The easiest way of doing these things is to first formulate the grammar as (E)BNF, including operator priorities, and then translating that to the format your favourite parser generator (yacc/bison, Boost.Spirit, antlr, ...) expects.

Operator priorities can be built into the grammar by correct grouping. For example, the grammar of basic algebra looks something like this:

Code:

start := add_expression
add_expression := mul_expression
| mul_expression '+' add_expression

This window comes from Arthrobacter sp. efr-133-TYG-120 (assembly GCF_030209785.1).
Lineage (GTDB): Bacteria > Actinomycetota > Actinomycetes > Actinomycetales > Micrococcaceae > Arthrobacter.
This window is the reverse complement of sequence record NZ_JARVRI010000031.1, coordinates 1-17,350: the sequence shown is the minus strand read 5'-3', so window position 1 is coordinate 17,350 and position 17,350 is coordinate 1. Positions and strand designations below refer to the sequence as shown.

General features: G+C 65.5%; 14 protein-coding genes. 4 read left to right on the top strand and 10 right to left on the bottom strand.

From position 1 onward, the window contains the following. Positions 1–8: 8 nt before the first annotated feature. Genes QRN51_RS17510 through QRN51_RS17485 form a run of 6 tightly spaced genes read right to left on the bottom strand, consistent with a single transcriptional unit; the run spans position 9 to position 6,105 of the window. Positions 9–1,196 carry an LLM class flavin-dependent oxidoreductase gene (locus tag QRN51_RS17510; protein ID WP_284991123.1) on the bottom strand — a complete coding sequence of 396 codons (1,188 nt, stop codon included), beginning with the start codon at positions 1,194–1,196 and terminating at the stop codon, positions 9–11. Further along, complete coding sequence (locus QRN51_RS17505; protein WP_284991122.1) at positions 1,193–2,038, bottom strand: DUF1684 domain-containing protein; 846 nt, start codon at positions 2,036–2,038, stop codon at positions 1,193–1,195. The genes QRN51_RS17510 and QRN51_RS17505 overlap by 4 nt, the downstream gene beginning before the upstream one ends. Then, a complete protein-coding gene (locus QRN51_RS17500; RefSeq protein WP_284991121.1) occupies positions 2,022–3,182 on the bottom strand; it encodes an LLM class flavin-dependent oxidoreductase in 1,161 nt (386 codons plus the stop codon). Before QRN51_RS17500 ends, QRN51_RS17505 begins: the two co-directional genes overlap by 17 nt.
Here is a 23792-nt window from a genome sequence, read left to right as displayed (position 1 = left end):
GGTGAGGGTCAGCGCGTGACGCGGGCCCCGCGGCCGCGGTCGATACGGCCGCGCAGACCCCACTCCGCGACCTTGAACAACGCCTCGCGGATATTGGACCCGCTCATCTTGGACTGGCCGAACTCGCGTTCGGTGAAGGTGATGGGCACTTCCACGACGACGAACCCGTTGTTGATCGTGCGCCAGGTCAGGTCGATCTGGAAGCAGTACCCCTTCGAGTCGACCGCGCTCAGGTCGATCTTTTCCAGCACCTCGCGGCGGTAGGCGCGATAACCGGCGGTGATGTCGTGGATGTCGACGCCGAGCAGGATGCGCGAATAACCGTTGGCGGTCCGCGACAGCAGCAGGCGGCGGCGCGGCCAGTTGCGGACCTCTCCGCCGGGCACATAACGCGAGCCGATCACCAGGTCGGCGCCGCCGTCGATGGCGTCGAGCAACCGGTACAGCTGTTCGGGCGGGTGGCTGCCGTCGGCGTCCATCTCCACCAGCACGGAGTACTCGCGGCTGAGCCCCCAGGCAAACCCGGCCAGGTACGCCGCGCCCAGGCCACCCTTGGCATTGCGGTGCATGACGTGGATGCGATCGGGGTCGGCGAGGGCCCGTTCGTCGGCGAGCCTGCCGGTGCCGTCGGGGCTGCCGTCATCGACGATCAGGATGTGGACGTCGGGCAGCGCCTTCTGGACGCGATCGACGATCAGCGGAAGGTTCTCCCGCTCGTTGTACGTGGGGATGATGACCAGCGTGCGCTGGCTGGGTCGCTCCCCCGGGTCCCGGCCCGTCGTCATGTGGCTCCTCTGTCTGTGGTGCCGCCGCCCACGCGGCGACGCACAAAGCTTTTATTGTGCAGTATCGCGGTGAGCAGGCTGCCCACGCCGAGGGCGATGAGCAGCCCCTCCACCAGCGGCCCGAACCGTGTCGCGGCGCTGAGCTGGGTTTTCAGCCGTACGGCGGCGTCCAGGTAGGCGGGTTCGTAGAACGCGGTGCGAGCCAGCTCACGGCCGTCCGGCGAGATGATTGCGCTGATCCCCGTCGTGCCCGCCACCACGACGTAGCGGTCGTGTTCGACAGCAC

| mul_expression '-' add_expression
mul_expression := term
| term '*' mul_expression
| term '/' mul_expression
term := '(' add_expression ')'
| number

This grammar builds a correctly prioritized expression tree (dot before dash, left to right) from any simple algebraic expression: in "1 + 2 * 3" the parse tree is this:

Code:

add_expression
-> mul_expression
-> term
-> number ("1")
-> '+'
-> add_expression
-> mul_expression
-> term
-> number ("2")
-> '*'
-> term
-> number ("3")

This leads to this expression tree:

Code:

'+'
-> 1
-> '*'
-> 2
-> 3

Because expression trees are evaluated depth-first, the multiplication is correctly applied before the addition.